Wednesday, March 02, 2005

A philosophical look at abortion

In light of the Supreme Court’s narrow decision to ban executions for juveniles, some of my conservative readers have raised some good points about how the decision doesn’t square with the court’s past rulings on consent laws for juveniles seeking abortions.
If a juvenile is deemed too immature to understand the full implications of committing a capital murder (one that triggers a death sentence in some states), then how can they be deemed mature enough to have an abortion without their parents’ consent.
Perhaps on a philosophical level this is an inconsistency, but as a practical matter they don’t compare. There is no practical reason for putting a juvenile to death. It serves no purpose (other than vengeance) and no harm comes from substituting another form of punishment (i.e. incarceration). I have never said that a juvenile who commits a capital crime should escape punishment because of their immaturity.
But requiring parental consent for an abortion does have practical consequences in that some young girls will seek to end their pregnancies anyway - through illegal means - and may suffer serious injury or death as a result.

The sad fact about abortion is that it will persist no matter what our laws say. Back before Roe vs. Wade, hundreds of thousands of abortions were performed each year, and perhaps many more, under circumstances that were not safe. As a result, hundreds of women died and many more suffered serious health complications.
So what is the answer? Is this loss of life just the price we have to pay to save countless numbers of unborn children? I’m sure that is the stance taken by many well-meaning pro-lifers, but I just can’t accept that.
Does that mean that I place a higher value on the lives of the born as opposed to the lives of the unborn. Yes, it does. I would prefer that no lives were lost. I would prefer a world in which there were no unwanted pregnancies and no desperate young girls seeking the means to terminate them.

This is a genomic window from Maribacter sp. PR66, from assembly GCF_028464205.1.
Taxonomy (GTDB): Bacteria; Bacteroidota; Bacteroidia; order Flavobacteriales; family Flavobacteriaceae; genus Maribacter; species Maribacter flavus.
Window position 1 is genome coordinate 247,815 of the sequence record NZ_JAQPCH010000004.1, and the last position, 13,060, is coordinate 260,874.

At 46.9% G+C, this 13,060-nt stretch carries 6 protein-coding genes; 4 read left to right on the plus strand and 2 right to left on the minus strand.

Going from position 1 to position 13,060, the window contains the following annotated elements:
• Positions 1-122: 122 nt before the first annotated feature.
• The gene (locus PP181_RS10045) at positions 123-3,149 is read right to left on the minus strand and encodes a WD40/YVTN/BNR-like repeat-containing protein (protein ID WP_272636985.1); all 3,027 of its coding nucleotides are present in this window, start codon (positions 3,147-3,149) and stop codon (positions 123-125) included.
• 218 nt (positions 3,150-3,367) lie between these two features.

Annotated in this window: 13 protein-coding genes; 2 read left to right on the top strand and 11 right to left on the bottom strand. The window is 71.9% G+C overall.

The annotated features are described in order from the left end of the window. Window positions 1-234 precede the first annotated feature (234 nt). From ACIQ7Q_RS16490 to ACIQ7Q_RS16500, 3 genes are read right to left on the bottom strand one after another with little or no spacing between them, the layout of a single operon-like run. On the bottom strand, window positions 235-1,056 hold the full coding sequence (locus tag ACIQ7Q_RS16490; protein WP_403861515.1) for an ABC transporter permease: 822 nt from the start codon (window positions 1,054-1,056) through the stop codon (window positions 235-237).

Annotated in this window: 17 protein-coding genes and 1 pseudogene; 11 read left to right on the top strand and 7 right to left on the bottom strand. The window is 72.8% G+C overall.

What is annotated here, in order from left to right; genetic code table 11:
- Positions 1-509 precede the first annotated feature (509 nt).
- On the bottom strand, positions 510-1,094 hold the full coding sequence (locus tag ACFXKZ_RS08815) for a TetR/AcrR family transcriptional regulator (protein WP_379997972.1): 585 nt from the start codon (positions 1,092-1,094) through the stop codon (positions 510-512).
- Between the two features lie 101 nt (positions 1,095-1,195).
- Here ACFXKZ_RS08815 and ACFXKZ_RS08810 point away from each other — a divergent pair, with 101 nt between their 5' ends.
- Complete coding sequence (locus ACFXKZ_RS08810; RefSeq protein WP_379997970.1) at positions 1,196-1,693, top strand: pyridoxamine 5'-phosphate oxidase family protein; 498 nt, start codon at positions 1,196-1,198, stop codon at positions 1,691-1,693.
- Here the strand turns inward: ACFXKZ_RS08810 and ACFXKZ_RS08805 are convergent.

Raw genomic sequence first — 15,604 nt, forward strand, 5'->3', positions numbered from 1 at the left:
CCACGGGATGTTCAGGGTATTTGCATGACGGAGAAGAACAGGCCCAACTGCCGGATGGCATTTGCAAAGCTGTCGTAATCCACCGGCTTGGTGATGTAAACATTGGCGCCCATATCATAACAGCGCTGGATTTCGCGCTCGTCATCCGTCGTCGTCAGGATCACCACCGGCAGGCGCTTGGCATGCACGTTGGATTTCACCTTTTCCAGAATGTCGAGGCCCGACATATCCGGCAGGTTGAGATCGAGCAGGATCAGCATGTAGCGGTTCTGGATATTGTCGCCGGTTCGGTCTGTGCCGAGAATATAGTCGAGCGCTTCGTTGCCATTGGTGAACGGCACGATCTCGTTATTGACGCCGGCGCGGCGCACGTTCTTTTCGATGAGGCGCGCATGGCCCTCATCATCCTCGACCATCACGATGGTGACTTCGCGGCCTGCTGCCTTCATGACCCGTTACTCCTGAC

I’ve thought long and hard about how this all fits into my personal theology/philosophy. The Bible doesn’t really address abortion in any meaningful sense. I know some people pull passages out and claim this or that interpretation to back up their stance, but it is certainly not like Jesus went around preaching about abortion, gays and guns all the time, even though the religious right would have you believe that.
At the core of my philosophy is the belief that God put us here for some purpose, whatever that may be. (I think it has something to do with Love Thy Neighbor, but that’s a different topic.) So it makes no sense to me that God would allow someone to be created and then never have the opportunity to even be born so that they can fulfill that purpose.
We know when physical life begins - at conception - but is that when spiritual life begins too? Is the soul created at that instance? Is the soul present prior to conception and then somehow joined with the body at that point? I’ve always assumed that the soul must work through the body in order to interact in the physical world - thus a mentally retarded person doesn’t have a retarded soul, but a normal soul forced to work through a body with physical impediments. But what is the soul going to do with a body such as a developing fetus that doesn’t have a brain yet? Perhaps the soul needs to develop along with the body.
So what happens when that development is halted prematurely - either through abortion or miscarriage? What does a just God do with a soul that did not have a chance to fulfill its purpose? I know a lot of people like to believe that these baby souls go up to a special place in heaven to be with God and perhaps become angels or some such thing. That’s fine if they want to believe that, but the thing that makes the most sense to me can be summed up in two words - soul recycling.
I don’t mean to make light of this issue. But it would seem to me that God would give souls in that situation another chance to be born in a different body so that they too can fulfill their purpose.

This doesn’t mean that I think abortion should be no big deal. I still think it is a terrible and sad thing anytime a pregnancy is ended willingly. But neither do I see it in terms of a holocaust or a genocide as characterized by many of the more extreme folks on the far-right.
Perhaps all of the above is a lot of mumbo-jumbo meant to make me feel better about my pro-choice position. But as I have already stated, it is what makes sense to me and that is the only measure I have for coming to an understanding on this issue.